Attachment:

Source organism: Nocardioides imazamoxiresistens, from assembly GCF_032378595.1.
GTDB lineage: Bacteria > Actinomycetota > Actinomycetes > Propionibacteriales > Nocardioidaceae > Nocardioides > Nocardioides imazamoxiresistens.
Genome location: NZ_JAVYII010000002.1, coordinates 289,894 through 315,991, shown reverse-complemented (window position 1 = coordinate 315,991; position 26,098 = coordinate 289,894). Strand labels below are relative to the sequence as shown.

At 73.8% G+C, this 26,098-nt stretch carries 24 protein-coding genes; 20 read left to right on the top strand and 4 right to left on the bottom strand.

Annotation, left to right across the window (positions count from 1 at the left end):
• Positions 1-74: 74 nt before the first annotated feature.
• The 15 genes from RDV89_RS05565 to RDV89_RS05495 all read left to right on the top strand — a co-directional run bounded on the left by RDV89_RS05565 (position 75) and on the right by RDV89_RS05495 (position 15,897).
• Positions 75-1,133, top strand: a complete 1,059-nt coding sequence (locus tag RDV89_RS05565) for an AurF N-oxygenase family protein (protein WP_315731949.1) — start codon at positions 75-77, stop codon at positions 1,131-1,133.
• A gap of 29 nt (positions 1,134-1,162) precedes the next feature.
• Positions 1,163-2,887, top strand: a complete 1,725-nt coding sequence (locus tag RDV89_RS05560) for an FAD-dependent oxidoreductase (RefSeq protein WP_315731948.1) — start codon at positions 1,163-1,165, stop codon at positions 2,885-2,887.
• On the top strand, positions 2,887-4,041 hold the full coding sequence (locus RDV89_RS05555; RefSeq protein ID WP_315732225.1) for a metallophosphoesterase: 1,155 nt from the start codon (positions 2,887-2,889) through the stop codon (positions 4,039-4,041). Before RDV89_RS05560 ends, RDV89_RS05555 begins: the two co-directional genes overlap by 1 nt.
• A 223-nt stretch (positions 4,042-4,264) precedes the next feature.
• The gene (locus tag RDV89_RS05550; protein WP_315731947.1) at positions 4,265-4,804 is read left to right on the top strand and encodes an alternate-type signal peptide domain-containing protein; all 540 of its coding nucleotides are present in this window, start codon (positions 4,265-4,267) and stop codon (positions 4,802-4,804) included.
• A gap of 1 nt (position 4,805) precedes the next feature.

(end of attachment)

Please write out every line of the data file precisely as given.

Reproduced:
Source organism: Nocardioides imazamoxiresistens, from assembly GCF_032378595.1.
GTDB lineage: Bacteria > Actinomycetota > Actinomycetes > Propionibacteriales > Nocardioidaceae > Nocardioides > Nocardioides imazamoxiresistens.
Genome location: NZ_JAVYII010000002.1, coordinates 289,894 through 315,991, shown reverse-complemented (window position 1 = coordinate 315,991; position 26,098 = coordinate 289,894). Strand labels below are relative to the sequence as shown.

At 73.8% G+C, this 26,098-nt stretch carries 24 protein-coding genes; 20 read left to right on the top strand and 4 right to left on the bottom strand.

Annotation, left to right across the window (positions count from 1 at the left end):
• Positions 1-74: 74 nt before the first annotated feature.
• The 15 genes from RDV89_RS05565 to RDV89_RS05495 all read left to right on the top strand — a co-directional run bounded on the left by RDV89_RS05565 (position 75) and on the right by RDV89_RS05495 (position 15,897).
• Positions 75-1,133, top strand: a complete 1,059-nt coding sequence (locus tag RDV89_RS05565) for an AurF N-oxygenase family protein (protein WP_315731949.1) — start codon at positions 75-77, stop codon at positions 1,131-1,133.
• A gap of 29 nt (positions 1,134-1,162) precedes the next feature.
• Positions 1,163-2,887, top strand: a complete 1,725-nt coding sequence (locus tag RDV89_RS05560) for an FAD-dependent oxidoreductase (RefSeq protein WP_315731948.1) — start codon at positions 1,163-1,165, stop codon at positions 2,885-2,887.
• On the top strand, positions 2,887-4,041 hold the full coding sequence (locus RDV89_RS05555; RefSeq protein ID WP_315732225.1) for a metallophosphoesterase: 1,155 nt from the start codon (positions 2,887-2,889) through the stop codon (positions 4,039-4,041). Before RDV89_RS05560 ends, RDV89_RS05555 begins: the two co-directional genes overlap by 1 nt.
• A 223-nt stretch (positions 4,042-4,264) precedes the next feature.
• The gene (locus tag RDV89_RS05550; protein WP_315731947.1) at positions 4,265-4,804 is read left to right on the top strand and encodes an alternate-type signal peptide domain-containing protein; all 540 of its coding nucleotides are present in this window, start codon (positions 4,265-4,267) and stop codon (positions 4,802-4,804) included.
• A gap of 1 nt (position 4,805) precedes the next feature.